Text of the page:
The research in this group is primarily involved with the invention of new synthetic reactions and the origin of stereocontrol in fundamental carbon-carbon bond forming reactions. The long-standing emphasis in our laboratories centers on the relationship between structure, reactivity and stereoselectivity in a variety of organo-element systems such as: palladium-catalyzed, cross-coupling reactions with organofunctional silicon compounds, asymmetric catalysis of carbonyl addition reactions, and applying the reducing power of the Water-Gas Shift Reaction to organic synthesis. We have pioneered the concept of chiral Lewis base activation of Lewis acids for catalysis of electrophilic reactions in the Main Group for elements in Groups 14, 16 and 17. In recent years, we have developed the application of redox catalysis for the stereocontrolled vicinal difunctionalization of unactivated alkenes. Catalysts derived from Group 16 elements in various chiral architectures have been featured in these processes. We maintain a long-standing interest in the structural chemistry and reactivity of organosilicon, -lithium, -phosphorus and –zinc compounds.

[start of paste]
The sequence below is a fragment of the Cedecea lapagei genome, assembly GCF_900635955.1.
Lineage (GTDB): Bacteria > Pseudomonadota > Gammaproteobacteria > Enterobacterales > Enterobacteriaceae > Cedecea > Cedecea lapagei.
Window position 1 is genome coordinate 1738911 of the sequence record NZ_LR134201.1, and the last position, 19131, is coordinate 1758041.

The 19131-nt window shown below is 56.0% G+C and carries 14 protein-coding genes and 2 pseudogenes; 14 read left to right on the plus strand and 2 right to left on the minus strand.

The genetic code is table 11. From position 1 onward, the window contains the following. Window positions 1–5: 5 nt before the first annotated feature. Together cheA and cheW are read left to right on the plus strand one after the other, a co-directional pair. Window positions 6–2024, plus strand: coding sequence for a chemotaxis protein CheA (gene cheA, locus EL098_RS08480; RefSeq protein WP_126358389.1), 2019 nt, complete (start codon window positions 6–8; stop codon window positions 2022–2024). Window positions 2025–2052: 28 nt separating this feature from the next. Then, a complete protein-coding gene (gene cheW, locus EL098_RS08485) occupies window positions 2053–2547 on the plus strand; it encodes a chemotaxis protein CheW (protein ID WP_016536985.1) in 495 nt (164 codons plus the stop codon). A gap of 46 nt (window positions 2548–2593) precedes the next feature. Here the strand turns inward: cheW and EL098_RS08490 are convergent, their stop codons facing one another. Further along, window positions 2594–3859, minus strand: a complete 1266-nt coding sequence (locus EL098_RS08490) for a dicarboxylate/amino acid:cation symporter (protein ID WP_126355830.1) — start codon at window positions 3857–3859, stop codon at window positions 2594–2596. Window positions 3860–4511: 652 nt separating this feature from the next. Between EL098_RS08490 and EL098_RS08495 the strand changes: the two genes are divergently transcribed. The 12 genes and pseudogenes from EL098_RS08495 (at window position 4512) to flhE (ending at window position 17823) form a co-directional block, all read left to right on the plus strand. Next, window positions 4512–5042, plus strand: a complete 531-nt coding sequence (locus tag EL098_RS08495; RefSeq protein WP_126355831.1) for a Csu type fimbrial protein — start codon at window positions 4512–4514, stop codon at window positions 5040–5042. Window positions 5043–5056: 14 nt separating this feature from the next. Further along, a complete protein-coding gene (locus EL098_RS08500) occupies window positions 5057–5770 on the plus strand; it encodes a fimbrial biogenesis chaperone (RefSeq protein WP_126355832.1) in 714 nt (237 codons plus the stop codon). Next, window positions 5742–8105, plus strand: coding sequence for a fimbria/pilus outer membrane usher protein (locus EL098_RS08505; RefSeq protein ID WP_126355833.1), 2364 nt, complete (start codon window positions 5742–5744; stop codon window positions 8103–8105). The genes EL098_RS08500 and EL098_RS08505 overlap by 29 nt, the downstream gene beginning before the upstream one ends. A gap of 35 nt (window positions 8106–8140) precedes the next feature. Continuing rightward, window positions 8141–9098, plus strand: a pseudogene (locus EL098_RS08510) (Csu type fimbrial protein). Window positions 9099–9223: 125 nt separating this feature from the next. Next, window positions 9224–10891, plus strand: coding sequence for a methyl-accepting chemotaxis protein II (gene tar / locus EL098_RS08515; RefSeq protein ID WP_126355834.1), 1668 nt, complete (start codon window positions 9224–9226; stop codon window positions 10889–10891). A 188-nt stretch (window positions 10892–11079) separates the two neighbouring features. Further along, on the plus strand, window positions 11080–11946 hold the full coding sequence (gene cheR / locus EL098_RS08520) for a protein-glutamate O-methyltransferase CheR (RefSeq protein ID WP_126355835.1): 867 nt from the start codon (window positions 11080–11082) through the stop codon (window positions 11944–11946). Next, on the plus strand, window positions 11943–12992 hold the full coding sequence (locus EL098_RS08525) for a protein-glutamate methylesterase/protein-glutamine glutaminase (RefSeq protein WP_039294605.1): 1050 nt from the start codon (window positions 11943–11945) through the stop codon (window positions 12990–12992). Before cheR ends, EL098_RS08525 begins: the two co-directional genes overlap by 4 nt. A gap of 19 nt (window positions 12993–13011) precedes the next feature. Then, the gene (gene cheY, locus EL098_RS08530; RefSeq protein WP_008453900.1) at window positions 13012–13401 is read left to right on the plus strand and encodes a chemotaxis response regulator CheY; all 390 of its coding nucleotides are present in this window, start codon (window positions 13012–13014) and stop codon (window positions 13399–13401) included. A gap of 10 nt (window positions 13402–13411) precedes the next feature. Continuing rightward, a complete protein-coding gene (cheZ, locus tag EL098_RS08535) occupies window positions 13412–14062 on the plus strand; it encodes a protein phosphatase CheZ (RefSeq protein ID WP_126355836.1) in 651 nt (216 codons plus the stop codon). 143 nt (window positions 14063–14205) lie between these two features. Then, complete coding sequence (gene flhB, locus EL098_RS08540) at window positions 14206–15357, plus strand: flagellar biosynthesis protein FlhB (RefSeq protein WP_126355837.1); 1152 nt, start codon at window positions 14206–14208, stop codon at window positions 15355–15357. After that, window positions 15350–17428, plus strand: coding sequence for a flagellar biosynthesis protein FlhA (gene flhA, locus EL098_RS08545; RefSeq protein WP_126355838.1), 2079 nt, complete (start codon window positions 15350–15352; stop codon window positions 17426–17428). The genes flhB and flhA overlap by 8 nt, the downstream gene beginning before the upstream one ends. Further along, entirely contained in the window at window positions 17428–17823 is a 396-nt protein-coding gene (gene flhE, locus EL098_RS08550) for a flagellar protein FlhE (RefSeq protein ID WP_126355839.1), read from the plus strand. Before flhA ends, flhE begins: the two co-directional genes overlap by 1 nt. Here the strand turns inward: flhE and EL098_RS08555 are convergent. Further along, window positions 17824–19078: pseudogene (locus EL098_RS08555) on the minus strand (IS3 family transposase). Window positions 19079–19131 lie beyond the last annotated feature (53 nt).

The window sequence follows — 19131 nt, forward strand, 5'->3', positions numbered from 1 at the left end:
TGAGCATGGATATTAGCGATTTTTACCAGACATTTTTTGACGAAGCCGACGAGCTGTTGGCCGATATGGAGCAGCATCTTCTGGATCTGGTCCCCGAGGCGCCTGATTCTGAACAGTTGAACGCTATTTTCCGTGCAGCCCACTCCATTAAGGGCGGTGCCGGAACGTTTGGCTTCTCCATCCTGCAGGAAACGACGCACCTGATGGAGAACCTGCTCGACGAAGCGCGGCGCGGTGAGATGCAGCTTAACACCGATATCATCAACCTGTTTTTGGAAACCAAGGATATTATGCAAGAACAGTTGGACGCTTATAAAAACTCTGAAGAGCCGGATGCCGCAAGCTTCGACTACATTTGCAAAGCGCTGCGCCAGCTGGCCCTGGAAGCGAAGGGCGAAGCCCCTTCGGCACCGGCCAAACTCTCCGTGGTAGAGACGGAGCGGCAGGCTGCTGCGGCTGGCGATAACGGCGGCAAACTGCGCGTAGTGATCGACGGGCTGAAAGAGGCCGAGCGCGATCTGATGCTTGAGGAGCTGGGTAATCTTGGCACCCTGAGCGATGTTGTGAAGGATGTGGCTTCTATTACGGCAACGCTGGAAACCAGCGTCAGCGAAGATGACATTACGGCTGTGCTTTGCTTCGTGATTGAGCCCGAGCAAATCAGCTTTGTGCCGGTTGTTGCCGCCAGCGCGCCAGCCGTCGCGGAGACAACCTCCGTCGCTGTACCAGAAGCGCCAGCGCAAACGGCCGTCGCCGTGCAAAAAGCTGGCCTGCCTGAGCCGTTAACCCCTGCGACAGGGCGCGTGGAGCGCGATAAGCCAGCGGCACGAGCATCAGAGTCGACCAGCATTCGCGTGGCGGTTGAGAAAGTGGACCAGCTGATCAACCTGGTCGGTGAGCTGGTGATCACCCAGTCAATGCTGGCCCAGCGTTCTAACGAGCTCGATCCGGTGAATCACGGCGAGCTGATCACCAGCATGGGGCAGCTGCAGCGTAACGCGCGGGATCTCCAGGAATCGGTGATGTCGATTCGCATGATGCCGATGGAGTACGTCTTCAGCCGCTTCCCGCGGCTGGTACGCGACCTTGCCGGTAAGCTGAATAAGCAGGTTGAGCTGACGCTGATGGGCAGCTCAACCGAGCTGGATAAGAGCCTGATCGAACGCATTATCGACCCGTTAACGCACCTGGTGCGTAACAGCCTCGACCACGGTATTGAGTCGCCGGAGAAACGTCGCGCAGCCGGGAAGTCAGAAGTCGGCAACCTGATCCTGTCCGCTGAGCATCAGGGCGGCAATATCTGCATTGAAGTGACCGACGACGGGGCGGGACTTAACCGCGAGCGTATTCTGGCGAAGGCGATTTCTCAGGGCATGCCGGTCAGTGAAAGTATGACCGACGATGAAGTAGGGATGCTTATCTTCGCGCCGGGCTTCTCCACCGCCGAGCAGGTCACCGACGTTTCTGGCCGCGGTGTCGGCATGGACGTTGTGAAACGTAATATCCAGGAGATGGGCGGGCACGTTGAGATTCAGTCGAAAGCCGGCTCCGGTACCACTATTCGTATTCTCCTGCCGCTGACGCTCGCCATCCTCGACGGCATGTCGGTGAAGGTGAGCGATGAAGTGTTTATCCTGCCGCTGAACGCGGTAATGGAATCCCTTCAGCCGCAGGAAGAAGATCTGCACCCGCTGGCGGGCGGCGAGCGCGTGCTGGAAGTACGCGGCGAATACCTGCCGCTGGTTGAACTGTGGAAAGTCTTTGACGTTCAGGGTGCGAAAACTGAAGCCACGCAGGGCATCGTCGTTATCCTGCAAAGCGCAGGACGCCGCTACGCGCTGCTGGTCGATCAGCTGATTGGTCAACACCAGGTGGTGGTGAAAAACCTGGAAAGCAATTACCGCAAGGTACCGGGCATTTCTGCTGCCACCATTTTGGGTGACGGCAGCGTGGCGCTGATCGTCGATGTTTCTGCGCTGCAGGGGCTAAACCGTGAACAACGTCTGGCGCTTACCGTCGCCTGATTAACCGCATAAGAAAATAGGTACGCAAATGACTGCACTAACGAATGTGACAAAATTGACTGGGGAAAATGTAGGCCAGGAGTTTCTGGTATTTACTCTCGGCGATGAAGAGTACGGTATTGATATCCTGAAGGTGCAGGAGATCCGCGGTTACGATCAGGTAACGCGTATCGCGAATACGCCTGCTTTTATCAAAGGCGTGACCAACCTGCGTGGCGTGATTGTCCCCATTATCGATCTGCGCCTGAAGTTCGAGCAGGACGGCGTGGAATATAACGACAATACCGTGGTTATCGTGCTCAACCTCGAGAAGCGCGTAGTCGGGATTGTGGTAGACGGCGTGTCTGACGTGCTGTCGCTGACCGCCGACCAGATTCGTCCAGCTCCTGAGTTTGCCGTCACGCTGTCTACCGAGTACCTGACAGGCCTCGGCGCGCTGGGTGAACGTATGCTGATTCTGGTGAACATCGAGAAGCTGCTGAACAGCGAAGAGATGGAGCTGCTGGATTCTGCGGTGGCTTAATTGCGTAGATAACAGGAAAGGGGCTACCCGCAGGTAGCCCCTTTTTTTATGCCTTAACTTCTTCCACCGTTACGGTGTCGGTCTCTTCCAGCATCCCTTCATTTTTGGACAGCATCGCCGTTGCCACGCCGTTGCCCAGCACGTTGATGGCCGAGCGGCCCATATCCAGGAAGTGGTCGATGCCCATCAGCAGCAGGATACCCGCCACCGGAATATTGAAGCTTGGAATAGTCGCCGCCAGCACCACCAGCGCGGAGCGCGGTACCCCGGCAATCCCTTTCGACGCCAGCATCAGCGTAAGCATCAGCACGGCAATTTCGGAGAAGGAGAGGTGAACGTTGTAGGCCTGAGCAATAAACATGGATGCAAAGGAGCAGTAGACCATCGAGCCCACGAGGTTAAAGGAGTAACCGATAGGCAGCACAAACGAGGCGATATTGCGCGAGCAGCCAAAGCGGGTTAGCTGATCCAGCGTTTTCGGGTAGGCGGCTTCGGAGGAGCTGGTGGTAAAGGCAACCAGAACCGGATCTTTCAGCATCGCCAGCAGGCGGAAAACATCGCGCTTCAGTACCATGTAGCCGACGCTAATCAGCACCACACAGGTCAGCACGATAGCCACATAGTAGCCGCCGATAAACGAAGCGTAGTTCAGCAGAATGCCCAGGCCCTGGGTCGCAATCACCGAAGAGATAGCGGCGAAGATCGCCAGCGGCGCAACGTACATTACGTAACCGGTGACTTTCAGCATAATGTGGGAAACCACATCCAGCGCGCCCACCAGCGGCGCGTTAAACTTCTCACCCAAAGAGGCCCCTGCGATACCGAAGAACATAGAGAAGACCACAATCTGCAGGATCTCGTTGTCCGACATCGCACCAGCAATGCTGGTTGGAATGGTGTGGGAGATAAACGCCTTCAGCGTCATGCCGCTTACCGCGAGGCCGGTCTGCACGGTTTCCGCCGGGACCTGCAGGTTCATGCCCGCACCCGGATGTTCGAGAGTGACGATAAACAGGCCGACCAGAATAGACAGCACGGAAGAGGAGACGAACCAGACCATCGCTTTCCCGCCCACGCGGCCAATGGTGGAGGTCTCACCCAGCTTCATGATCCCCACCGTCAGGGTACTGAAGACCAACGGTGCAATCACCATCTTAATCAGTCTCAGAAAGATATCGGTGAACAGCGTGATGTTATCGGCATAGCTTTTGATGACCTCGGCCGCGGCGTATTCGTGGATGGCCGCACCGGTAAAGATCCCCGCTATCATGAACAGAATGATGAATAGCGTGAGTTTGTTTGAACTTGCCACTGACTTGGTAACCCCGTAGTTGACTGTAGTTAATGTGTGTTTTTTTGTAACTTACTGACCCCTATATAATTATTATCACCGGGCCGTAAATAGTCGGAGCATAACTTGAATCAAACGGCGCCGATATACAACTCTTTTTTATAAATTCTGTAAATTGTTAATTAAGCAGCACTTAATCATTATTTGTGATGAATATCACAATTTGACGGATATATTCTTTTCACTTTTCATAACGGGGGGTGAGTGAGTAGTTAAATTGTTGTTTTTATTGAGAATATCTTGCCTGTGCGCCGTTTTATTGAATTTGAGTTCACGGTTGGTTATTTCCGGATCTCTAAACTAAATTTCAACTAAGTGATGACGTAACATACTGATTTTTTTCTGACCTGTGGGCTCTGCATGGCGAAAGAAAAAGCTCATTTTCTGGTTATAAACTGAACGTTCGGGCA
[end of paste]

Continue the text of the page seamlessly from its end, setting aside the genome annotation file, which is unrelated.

One of the most active and emerging programs is application of artificial intelligence (statistical analysis, machine learning) for two major objectives: (1) the identification and optimization of catalysts for enantioselective reactions, and (2) recommending reaction conditions and making yield predictions for workhorse reactions in organic synthesis. We have introduced fully chemoinformatic-guided workflows for both of these objectives and have experimentally validated the selection of chiral catalysts (from several platforms) and the predictions of yields.